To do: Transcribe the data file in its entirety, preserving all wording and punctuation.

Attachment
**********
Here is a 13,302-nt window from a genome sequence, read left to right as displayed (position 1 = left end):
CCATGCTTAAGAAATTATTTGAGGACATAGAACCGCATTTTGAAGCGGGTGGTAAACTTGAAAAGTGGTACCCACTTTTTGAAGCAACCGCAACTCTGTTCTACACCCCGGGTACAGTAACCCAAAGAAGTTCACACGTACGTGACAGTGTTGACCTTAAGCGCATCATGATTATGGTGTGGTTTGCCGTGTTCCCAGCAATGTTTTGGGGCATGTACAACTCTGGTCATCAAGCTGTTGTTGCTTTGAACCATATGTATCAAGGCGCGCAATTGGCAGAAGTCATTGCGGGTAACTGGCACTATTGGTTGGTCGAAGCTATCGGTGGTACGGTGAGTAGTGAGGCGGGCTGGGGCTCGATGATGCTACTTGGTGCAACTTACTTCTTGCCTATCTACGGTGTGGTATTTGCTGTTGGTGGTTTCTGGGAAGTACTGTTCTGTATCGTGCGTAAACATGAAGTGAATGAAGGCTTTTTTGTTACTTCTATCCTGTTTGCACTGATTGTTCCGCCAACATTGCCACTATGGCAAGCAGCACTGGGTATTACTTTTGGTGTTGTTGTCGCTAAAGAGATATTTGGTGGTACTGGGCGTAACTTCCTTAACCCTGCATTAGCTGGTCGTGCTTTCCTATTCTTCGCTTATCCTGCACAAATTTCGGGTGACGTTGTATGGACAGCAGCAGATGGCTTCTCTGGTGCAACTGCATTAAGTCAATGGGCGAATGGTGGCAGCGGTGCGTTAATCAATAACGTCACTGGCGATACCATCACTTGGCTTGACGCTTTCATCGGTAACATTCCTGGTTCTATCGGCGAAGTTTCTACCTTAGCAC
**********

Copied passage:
Here is a 13,302-nt window from a genome sequence, read left to right as displayed (position 1 = left end):
CCATGCTTAAGAAATTATTTGAGGACATAGAACCGCATTTTGAAGCGGGTGGTAAACTTGAAAAGTGGTACCCACTTTTTGAAGCAACCGCAACTCTGTTCTACACCCCGGGTACAGTAACCCAAAGAAGTTCACACGTACGTGACAGTGTTGACCTTAAGCGCATCATGATTATGGTGTGGTTTGCCGTGTTCCCAGCAATGTTTTGGGGCATGTACAACTCTGGTCATCAAGCTGTTGTTGCTTTGAACCATATGTATCAAGGCGCGCAATTGGCAGAAGTCATTGCGGGTAACTGGCACTATTGGTTGGTCGAAGCTATCGGTGGTACGGTGAGTAGTGAGGCGGGCTGGGGCTCGATGATGCTACTTGGTGCAACTTACTTCTTGCCTATCTACGGTGTGGTATTTGCTGTTGGTGGTTTCTGGGAAGTACTGTTCTGTATCGTGCGTAAACATGAAGTGAATGAAGGCTTTTTTGTTACTTCTATCCTGTTTGCACTGATTGTTCCGCCAACATTGCCACTATGGCAAGCAGCACTGGGTATTACTTTTGGTGTTGTTGTCGCTAAAGAGATATTTGGTGGTACTGGGCGTAACTTCCTTAACCCTGCATTAGCTGGTCGTGCTTTCCTATTCTTCGCTTATCCTGCACAAATTTCGGGTGACGTTGTATGGACAGCAGCAGATGGCTTCTCTGGTGCAACTGCATTAAGTCAATGGGCGAATGGTGGCAGCGGTGCGTTAATCAATAACGTCACTGGCGATACCATCACTTGGCTTGACGCTTTCATCGGTAACATTCCTGGTTCTATCGGCGAAGTTTCTACCTTAGCAC